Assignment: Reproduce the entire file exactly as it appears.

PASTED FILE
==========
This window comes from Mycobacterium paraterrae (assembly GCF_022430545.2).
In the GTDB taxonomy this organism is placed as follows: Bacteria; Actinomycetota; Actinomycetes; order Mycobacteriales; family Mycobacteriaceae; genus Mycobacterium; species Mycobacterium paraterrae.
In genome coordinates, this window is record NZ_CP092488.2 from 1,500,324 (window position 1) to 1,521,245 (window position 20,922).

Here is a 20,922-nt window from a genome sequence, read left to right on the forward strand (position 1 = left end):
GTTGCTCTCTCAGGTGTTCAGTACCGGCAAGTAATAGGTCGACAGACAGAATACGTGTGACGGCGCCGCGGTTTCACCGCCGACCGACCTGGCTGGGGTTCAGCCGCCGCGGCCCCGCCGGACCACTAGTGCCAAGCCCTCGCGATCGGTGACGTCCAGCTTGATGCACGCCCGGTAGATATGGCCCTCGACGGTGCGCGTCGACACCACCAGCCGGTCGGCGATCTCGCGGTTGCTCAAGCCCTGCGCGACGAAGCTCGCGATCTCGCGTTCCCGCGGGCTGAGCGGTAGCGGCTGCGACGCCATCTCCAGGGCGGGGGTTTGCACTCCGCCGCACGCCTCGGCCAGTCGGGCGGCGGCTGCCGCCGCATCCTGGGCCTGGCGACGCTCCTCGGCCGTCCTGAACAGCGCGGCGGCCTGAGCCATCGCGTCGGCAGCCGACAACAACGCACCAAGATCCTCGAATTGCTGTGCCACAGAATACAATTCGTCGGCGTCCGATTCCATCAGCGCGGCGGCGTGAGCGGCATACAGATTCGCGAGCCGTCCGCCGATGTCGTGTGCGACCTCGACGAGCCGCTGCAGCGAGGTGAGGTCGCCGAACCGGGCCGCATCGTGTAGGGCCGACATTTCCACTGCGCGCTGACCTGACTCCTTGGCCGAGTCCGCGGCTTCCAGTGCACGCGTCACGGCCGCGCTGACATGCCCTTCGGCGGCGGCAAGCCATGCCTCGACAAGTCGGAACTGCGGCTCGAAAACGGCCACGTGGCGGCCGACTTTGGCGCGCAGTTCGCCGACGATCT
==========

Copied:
This window comes from Mycobacterium paraterrae (assembly GCF_022430545.2).
In the GTDB taxonomy this organism is placed as follows: Bacteria; Actinomycetota; Actinomycetes; order Mycobacteriales; family Mycobacteriaceae; genus Mycobacterium; species Mycobacterium paraterrae.
In genome coordinates, this window is record NZ_CP092488.2 from 1,500,324 (window position 1) to 1,521,245 (window position 20,922).

Here is a 20,922-nt window from a genome sequence, read left to right on the forward strand (position 1 = left end):
GTTGCTCTCTCAGGTGTTCAGTACCGGCAAGTAATAGGTCGACAGACAGAATACGTGTGACGGCGCCGCGGTTTCACCGCCGACCGACCTGGCTGGGGTTCAGCCGCCGCGGCCCCGCCGGACCACTAGTGCCAAGCCCTCGCGATCGGTGACGTCCAGCTTGATGCACGCCCGGTAGATATGGCCCTCGACGGTGCGCGTCGACACCACCAGCCGGTCGGCGATCTCGCGGTTGCTCAAGCCCTGCGCGACGAAGCTCGCGATCTCGCGTTCCCGCGGGCTGAGCGGTAGCGGCTGCGACGCCATCTCCAGGGCGGGGGTTTGCACTCCGCCGCACGCCTCGGCCAGTCGGGCGGCGGCTGCCGCCGCATCCTGGGCCTGGCGACGCTCCTCGGCCGTCCTGAACAGCGCGGCGGCCTGAGCCATCGCGTCGGCAGCCGACAACAACGCACCAAGATCCTCGAATTGCTGTGCCACAGAATACAATTCGTCGGCGTCCGATTCCATCAGCGCGGCGGCGTGAGCGGCATACAGATTCGCGAGCCGTCCGCCGATGTCGTGTGCGACCTCGACGAGCCGCTGCAGCGAGGTGAGGTCGCCGAACCGGGCCGCATCGTGTAGGGCCGACATTTCCACTGCGCGCTGACCTGACTCCTTGGCCGAGTCCGCGGCTTCCAGTGCACGCGTCACGGCCGCGCTGACATGCCCTTCGGCGGCGGCAAGCCATGCCTCGACAAGTCGGAACTGCGGCTCGAAAACGGCCACGTGGCGGCCGACTTTGGCGCGCAGTTCGCCGACGATCT